Anne: Yes, I can understand why you’d have a soft spot for DS Galbraith. And, thank you Helen for taking part in the festival and for sharing some fascinating information about your books and your writing life.

And below we have an extract from the first of the Galbraith novels

 

Extract from In the Shadow of the Hill

Job.  A wee word, but such a big deal.  His pals thought he was nuts.  Half five in the morning?  What sort of time was that to start work?  Didn’t bother him; he’d always been an early riser.  And he was finished at one o’clock.  Could do whatever he liked then.  Could even go back to sleep.  Not that he would; not on a day like this.  Mountain bike in the back of the van, and he’d head across the bridge, try the black trail at Learnie.  His mother’s frown would follow him all the way, and her muttering.  That biking nonsense would be the death of him.  Look at Chrissie Martin’s brother’s wife’s cousin.  Broke his neck falling off a bike.  Time he was giving that nonsense up, now that he had a job and a uniform.

       A job.  A uniform.  The pride on his mother’s face.  A massive fry-up this morning and a gallon of sweet tea.  How come she didn’t know that he didn’t take sugar in his tea?  Didn’t even like tea that much, and he could still taste the bacon grease coating his tongue.  Ach, she’d not be getting up every morning before five o’clock; that was a certainty.  But she’d be waiting for him at one o’clock today; waiting at the window with that smile, and more tea.

       Maybe he wouldn’t tell her what round he’d been given.  He’d never hear the end of it.  Her wee boy delivering mail Down The Ferry?  What about Chrissie Martin’s son’s girlfriend’s neighbour?  Mugged in broad daylight.  And he wasn’t even properly Down The Ferry; he was three streets away.  Talking to his mother on his fancy new mobile telephone when two of those neddy boys came and took it off him.  Best to stay away from that side of the town.

       Aye, Mum.  He’d tell her he’d got one of those new schemes that kept appearing on the outskirts of the City of Inverness.  City?  Whenever his mother read that, usually on every front page of every local paper, it made her laugh.  They could build as many new housing schemes as they liked, she would say, but Inverness would never be more than a big village.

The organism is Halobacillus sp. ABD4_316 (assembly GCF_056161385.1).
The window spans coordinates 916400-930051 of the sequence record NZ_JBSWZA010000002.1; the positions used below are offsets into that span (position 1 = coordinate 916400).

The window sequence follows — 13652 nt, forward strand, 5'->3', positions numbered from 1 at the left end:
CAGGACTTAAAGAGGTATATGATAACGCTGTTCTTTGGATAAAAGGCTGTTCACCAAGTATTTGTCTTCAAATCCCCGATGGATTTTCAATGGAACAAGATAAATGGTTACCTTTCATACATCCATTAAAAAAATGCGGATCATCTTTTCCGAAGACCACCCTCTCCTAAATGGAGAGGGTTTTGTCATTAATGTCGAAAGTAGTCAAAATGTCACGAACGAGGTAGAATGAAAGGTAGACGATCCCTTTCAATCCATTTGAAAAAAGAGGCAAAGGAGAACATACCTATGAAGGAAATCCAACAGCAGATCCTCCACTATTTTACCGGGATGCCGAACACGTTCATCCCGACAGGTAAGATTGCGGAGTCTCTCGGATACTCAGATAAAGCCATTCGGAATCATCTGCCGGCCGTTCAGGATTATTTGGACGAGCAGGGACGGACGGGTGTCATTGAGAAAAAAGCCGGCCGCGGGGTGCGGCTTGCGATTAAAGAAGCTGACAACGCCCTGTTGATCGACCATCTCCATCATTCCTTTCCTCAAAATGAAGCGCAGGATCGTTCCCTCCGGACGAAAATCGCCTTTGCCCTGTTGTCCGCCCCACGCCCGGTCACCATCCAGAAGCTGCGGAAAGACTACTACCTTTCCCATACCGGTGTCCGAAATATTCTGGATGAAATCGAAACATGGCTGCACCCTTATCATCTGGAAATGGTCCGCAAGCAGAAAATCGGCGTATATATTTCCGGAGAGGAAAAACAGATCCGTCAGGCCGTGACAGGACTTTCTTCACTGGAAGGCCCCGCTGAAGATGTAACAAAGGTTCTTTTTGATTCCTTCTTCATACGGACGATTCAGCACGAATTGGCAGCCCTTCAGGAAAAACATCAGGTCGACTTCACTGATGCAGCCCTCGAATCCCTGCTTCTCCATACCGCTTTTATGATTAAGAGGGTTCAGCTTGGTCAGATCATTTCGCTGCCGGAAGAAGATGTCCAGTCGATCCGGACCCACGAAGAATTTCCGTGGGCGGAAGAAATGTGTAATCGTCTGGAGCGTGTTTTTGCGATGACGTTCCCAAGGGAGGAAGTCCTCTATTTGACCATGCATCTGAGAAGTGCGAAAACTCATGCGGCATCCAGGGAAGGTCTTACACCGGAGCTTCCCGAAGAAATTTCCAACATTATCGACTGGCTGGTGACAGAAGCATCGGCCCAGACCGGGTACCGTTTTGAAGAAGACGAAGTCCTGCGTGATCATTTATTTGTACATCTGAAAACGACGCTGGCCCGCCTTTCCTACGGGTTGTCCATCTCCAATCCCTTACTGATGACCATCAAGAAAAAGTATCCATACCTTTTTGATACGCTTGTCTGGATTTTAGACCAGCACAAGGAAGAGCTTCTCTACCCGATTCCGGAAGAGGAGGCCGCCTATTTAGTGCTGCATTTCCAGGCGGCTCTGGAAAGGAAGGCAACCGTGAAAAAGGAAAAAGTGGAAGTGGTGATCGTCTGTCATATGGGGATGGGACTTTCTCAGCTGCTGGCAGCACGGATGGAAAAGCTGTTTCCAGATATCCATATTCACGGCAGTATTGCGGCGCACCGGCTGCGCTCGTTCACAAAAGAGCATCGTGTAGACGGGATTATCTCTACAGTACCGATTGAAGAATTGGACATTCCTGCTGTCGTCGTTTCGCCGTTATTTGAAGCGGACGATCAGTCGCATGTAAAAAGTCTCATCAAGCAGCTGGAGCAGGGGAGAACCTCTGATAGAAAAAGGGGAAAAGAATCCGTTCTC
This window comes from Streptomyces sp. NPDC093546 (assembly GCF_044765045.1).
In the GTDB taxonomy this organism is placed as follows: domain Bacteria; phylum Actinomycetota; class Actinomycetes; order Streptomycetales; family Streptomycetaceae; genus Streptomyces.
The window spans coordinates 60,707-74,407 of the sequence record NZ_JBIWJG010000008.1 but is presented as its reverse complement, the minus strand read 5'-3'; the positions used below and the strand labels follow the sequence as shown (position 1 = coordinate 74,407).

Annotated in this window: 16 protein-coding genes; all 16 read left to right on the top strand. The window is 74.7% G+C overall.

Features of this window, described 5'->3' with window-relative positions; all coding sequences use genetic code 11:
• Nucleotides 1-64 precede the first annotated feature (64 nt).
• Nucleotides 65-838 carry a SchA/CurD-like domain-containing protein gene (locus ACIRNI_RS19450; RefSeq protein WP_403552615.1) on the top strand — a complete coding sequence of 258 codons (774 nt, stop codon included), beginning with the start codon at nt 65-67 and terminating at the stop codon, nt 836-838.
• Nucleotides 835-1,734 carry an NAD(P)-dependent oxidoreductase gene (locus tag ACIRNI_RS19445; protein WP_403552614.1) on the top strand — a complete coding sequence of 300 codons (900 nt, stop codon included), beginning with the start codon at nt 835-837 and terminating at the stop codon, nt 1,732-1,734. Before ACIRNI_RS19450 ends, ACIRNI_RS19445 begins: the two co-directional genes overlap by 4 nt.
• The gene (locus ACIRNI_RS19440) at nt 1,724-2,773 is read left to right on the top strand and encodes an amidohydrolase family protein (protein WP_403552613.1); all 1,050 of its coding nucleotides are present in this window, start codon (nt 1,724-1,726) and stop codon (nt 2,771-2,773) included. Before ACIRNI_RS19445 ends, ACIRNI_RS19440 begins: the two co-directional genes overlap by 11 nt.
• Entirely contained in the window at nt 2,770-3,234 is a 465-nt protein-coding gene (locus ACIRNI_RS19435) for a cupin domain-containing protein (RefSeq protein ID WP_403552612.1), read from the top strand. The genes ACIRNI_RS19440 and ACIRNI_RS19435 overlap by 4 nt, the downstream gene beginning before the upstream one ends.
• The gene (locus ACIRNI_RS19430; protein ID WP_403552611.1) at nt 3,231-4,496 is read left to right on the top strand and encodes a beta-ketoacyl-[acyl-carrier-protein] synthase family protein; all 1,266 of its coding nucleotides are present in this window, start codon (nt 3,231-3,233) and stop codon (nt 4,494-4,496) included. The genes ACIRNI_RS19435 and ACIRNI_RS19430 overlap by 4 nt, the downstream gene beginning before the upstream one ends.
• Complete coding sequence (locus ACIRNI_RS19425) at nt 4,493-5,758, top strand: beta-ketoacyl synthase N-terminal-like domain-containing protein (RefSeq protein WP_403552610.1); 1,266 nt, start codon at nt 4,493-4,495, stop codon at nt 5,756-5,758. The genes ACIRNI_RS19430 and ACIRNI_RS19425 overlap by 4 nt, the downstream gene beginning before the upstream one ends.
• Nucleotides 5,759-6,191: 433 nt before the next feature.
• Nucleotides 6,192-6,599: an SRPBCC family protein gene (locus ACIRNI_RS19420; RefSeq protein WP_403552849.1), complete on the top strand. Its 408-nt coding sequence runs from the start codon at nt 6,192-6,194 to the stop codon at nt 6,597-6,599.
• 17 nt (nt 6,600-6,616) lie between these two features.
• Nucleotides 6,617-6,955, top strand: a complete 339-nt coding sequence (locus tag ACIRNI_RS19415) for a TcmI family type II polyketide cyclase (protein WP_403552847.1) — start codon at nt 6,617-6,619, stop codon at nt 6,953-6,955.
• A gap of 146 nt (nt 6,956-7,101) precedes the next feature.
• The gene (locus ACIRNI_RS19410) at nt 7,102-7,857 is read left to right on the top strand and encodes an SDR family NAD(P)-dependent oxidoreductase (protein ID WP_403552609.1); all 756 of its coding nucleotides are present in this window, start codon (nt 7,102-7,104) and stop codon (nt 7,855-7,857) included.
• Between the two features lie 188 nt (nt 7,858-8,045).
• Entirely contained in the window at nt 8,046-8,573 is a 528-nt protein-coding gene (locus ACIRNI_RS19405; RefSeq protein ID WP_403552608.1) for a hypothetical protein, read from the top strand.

Ach, it was fine Down The Ferry.  Not that different from anywhere else, really.  Just people getting on with their lives; three mothers pushing pushchairs, a boy and his staffie, an old lady with shopping bags, and a mobile mechanic bashing a car wheel with a hammer.  Must be too early for riots and muggings.

       These stairs were tiring, though.  Three blocks of flats; twenty-four flats in each block; one block down, two to go.  A row of birds were singing on the roof of the derelict building opposite the middle block.  Their melody made him smile as he pushed the door open, and turned.

       No.  This couldn’t be.  No way.  Backing towards the door, shaking his head as the hot sweet tea, the greasy bacon, the half-cooked sausages, the soft fried eggs rushed back up his gullet and splattered across the floor.

(extract copyright Helen Forbes)

From the back cover:

An elderly woman is found battered to death in the common stairwell of an Inverness block of flats.

Detective Sergeant Joe Galbraith starts what seems like one more depressing investigation of the untimely death of a poor unfortunate who was in the wrong place, at the wrong time.

As the investigation spreads across Scotland it reaches into a past that Joe has tried to forget, and takes him back to the Hebridean island of Harris, where he spent his childhood.

Among the mountains and the stunning landscape of religiously conservative Harris, in the shadow of Ceapabhal, long buried events and a tragic story are slowly uncovered, and the investigation takes on an altogether more sinister aspect.

In The Shadow Of The Hill skilfully captures the intricacies and malevolence of the underbelly of Highland and Island life, bringing tragedy and vengeance to the magical beauty of the Outer Hebrides.

In the Shadow of the Hill is published by ThunderPoint and is available in paperback and kindle format. You can find Helen’s books on Amazon here

Author Bio

Helen Forbes is an author and a solicitor based in Inverness.  She began her writing life with contemporary and historical fiction, but soon turned to crime. She is the author of two crime fiction novels set in Inverness and the Outer Hebrides, featuring DS Joe Galbraith. In the Shadow of the Hill was published in 2014, with book two in the series, Madness Lies. Helen has written a third crime novel, Deception, which is set in Edinburgh and is, as yet, unpublished. She is working on a historical fiction novel set in 18th century St Kilda.

And you can find out more at Helen’s website: www.hforbes.co.uk

 

 

 

7 thoughts on “Virtual Book Festival 2019: Event 1 – Author Q and A with Helen Forbes #crimefiction #books

  1. This is so exciting – an online book festival and it opens with one of Scotland’s finest crime novelists. And she’s a person I know!
    Okay, enough. Great interview and I laughed out loud over the size of your first novel. The mistakes we make while learning the craft are legendary. Looking forward to seeing Deception in print and have hopes for your historicals. Anne Stenhouse

  2. What a great start to the virtual book festival. Helen’s books sound exciting and I can tell she is a good writer by how she answered the questions and of course by the excerpt.

  3. Having read two of Helen’s books and enjoyed them it was good to discover what lies behind the published stories. Helen has been supportive of myself which great … us scibblers need each other